The Book of the Thousand Nights and a Night

When it was the Eight Hundred and Forty-third Night,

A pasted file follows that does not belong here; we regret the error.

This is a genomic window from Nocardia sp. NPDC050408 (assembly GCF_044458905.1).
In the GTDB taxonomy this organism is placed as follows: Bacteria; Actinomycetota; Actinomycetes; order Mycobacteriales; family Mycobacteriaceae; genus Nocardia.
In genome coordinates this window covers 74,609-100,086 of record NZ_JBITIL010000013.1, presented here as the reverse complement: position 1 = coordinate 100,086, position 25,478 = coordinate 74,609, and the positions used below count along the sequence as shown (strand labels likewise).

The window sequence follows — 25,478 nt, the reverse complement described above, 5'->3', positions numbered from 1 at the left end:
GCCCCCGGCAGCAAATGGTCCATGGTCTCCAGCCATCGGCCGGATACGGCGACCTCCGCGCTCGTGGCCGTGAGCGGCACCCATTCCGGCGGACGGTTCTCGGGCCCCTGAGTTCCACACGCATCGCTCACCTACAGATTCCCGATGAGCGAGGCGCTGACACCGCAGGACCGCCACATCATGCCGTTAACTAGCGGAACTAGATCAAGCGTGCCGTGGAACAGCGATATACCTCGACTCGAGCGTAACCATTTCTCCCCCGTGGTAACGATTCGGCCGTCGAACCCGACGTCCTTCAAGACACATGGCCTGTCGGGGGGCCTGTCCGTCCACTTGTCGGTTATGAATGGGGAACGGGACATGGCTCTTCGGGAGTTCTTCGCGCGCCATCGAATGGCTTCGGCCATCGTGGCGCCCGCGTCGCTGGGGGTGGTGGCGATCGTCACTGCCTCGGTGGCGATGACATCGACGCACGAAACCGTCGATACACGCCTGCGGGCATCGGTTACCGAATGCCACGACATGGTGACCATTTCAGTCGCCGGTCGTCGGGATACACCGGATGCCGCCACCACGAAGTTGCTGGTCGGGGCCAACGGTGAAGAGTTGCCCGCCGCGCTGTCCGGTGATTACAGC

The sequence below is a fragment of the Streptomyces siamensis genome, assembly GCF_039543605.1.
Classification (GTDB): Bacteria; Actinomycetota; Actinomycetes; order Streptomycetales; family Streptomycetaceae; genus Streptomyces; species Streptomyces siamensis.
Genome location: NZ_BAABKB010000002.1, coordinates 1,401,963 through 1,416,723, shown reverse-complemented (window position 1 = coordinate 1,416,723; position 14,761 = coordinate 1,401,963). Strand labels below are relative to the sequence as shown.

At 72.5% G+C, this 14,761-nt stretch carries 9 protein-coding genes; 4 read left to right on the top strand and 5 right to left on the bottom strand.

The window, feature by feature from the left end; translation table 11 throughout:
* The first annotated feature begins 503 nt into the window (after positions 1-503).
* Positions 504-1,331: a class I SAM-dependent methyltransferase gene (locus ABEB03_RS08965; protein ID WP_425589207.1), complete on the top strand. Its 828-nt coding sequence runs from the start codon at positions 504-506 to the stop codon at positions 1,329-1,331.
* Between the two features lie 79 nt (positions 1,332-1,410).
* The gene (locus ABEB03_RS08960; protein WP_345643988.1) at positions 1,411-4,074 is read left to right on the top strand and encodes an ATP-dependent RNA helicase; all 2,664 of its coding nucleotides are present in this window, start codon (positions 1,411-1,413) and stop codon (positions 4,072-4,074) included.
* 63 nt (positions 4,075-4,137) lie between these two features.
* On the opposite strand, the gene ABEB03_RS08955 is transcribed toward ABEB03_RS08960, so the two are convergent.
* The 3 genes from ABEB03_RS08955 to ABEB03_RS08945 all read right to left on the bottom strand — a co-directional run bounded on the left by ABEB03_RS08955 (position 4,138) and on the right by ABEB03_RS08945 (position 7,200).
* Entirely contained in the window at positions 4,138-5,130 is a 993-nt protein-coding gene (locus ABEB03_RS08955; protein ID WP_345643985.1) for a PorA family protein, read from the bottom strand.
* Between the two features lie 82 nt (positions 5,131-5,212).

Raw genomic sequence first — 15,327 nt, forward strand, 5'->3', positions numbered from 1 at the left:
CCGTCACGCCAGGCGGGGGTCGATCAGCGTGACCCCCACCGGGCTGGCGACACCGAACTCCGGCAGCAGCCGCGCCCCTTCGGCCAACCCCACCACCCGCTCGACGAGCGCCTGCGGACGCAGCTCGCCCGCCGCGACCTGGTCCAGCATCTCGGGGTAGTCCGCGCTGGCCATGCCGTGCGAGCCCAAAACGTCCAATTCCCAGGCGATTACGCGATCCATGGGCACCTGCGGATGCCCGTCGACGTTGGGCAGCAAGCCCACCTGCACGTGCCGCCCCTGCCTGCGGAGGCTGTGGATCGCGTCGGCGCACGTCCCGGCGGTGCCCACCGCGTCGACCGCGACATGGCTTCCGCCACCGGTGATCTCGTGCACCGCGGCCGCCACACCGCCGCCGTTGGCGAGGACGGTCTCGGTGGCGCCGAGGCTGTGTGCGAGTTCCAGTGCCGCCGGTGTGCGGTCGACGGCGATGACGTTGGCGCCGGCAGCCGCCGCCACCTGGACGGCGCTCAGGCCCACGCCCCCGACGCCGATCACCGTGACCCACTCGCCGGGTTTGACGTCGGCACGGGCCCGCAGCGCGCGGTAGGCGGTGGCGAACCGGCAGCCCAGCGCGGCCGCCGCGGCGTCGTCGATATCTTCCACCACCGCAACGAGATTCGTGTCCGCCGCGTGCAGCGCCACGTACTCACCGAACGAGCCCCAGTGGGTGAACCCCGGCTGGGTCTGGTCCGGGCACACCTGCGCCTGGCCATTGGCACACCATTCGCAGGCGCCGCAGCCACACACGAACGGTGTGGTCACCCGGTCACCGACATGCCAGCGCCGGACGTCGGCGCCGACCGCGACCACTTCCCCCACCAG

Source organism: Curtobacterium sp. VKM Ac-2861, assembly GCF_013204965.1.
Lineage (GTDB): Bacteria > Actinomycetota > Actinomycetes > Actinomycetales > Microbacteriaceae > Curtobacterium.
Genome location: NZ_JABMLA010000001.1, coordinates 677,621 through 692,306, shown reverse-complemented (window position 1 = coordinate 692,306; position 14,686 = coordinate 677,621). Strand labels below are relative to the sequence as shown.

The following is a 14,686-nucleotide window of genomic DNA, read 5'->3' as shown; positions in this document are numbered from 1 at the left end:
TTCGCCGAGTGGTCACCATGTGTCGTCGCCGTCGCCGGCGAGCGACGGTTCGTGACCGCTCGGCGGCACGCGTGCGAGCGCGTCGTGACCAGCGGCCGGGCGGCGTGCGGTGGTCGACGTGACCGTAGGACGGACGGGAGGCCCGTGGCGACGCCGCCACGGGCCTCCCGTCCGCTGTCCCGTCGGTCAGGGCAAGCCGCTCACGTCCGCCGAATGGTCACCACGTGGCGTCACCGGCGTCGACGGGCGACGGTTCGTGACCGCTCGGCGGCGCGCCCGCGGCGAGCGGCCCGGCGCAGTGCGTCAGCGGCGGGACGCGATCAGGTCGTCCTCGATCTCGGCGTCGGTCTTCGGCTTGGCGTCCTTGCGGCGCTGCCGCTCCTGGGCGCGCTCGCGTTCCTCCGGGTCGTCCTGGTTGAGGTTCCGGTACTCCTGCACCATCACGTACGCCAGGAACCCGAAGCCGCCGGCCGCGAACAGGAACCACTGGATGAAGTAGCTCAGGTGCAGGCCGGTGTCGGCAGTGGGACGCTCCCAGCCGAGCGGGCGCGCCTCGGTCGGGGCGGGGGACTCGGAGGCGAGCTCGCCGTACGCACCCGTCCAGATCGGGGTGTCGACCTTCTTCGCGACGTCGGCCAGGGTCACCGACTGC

She pursued, It hath reached me, O auspicious King, that when Khalifah the Fisherman lay down upon the chest and thus tarried awhile, behold, something stirred beneath him; whereat he was affrighted and his reason fled. So he arose and cried, “Meseems there be Jinns in the chest. Praise to Allah who suffered me not to open it! For, had I done so, they had risen against me in the dark and slain me, and from them would have befallen me naught of good.” Then he lay down again when, lo! The chest moved a second time, more than before; whereupon he sprang to his feet and said, “There it goes again: but this is terrible!” And he hastened to look for the lamp, but could not find it and had not the wherewithal to buy another. So he went forth and cried out, “Ho, people of the quarter!” Now the most part of the folk were asleep; but they awoke at his crying and asked, “What aileth thee, O Khalifah?” He answered, “Bring me a lamp, for the Jinn are upon me.” They laughed at him and gave him a lamp, wherewith he returned to his closet. Then he smote the lock of the chest with a stone and broke it and opening it, saw a damsel like a Houri lying asleep within. Now she had been drugged with Bhang, but at that moment she threw up the stuff and awoke; then she opened her eyes and feeling herself confined and cramped, moved. At this sight quoth Khalifah, “By Allah, O my lady, whence art thou?”; and quoth she, “Bring me Jessamine, and Narcissus.” 1 and Khalifah answered, “There is naught here but Henna-flowers.” 2 thereupon she came to herself and considering Khalifah, said to him, “What art thou?” presently adding, “And where am I?” He said, “Thou art in my lodging.” Asked she, “Am I not in the Palace of the Caliph Harun al-Rashid?” And quoth he, “What manner of thing is Al–Rashid? 3 O madwoman, Thou art naught but my slave-girl: I bought thee this very day for an hundred dinars and one dinar, and brought thee home, and thou wast asleep in this here chest.” When she had heard these words she said to him, “What is thy name?” Said he, “My name is Khalifah. How comes my star to have grown propitious, when I know my ascendant to have been otherwise?” She laughed and cried, “Spare me this talk! Hast thou anything to eat?” Replied he, “No, by Allah, nor yet to drink! I have not eaten these two days, and am now in want of a morsel.” She asked, “Hast thou no money?”; and he said, “Allah keep this chest which hath beggared me: I gave all I had for it and am become bankrupt.” The damsel laughed at him and said, “Up with thee and seek of thy neighbours somewhat for me to eat, for I am hungry.” So he went forth and cried out, “Ho, people of the quarter!” Now the folk were asleep; but they awoke and asked, “What aileth thee, O Khalifah?” Answered he, O my neighbours, I am hungry and have nothing to eat.” So one came down to him with a bannock and another with broken meats and third with a bittock of cheese and a fourth with a cucumber; and so on till he lap was full and he returned to his closet and laid the whole between her hands, saying, “Eat.” But she laughed at him, saying, “How can I eat of this, when I have not a mug of water whereof to drink? I fear to choke with a mouthful and die.” Quoth he, “I will fill thee this pitcher.”4 so he took the pitcher and going forth, stood in the midst of the street and cried out, saying, “Ho, people of the quarter!” Quoth they, “What calamity is upon thee to-night, 5 O Khalifah!” And he said, “Ye gave me food and I ate; but now I am a-thirst; so give me to drink.” Thereupon one came down to him with a mug and another with an ewer and a third with a gugglet; and he filled his pitcher and, bearing it back, said to the damsel, “O my lady, thou lackest nothing now.” Answered she, “True, I want nothing more at this present.” Quoth he, “Speak to me and say me thy story.” And quoth she, “Fie upon thee! An thou knowest me not, I will tell thee who I am. I am Kut al-Kulub, the Caliph’s handmaiden, and the Lady Zubaydah was jealous of me; so she drugged me with Bhang and set me in this chest,” presently adding, “Alham-dolillah — praised be God — for that the matter hath come to easy issue and no worse! But this befel me not save for thy good luck, for thou wilt certainly get of the Caliph Al–Rashid money galore, that will be the means of thine enrichment.” Quoth Khalifah, “I not Al–Rashid he in whose Palace I was imprisoned?” “Yes,” answered she; and he said, “By Allah, never saw I more niggardly wight than he, that piper little of good and wit! He gave me an hundred blows with a stick yesterday and but one dinar, for all I taught him to fish and made him my partner; but he played me false.” Replied she, “Leave this unseemly talk, and open thine eyes and look thou bear thyself respectfully, whenas thou seest him after this, and thou shalt win thy wish.” When he heard her words, it was if he had been asleep and awoke; and Allah removed the veil from his judgment, because of his good luck, 6 and he answered, “On my head and eyes!” Then said he to her, “Sleep, in the name of Allah.” 7 so she lay down and fell asleep (and he afar from her) till the morning, when she sought of him inkcase 8 and paper and, when they were brought wrote to Ibn al-Kirnas, the Caliph’s friend, acquainting him with her case and how at the end of all that had befallen her she was with Khalifah the Fisherman, who had bought her. Then she gave him the scroll, saying, “Take this and hie thee to the jewel-market and ask for the shop of Ibn al-Kirnas the Jeweller and give him this paper and speak not.” “I hear and I obey,” answered Khalifah and going with the scroll to the market, enquired for the shop of Ibn al-Kirnas. They directed him to thither and on entering it he saluted the merchant, who returned his salim with contempt and said to him, “What dost thou want?” Thereupon he gave him the letter and he took it, but read it not, thinking the Fisherman a beggar, who sought an alms of him, and said to one of his lads, “Give him half a dirham.” Quoth Khalifah, “I want to alms; read the paper.” So Ibn al-Kirnas took the letter and read it; and no sooner knew its import than he kissed it and laying it on his head — And Shahrazad perceived the dawn of day and ceased to say her permitted say.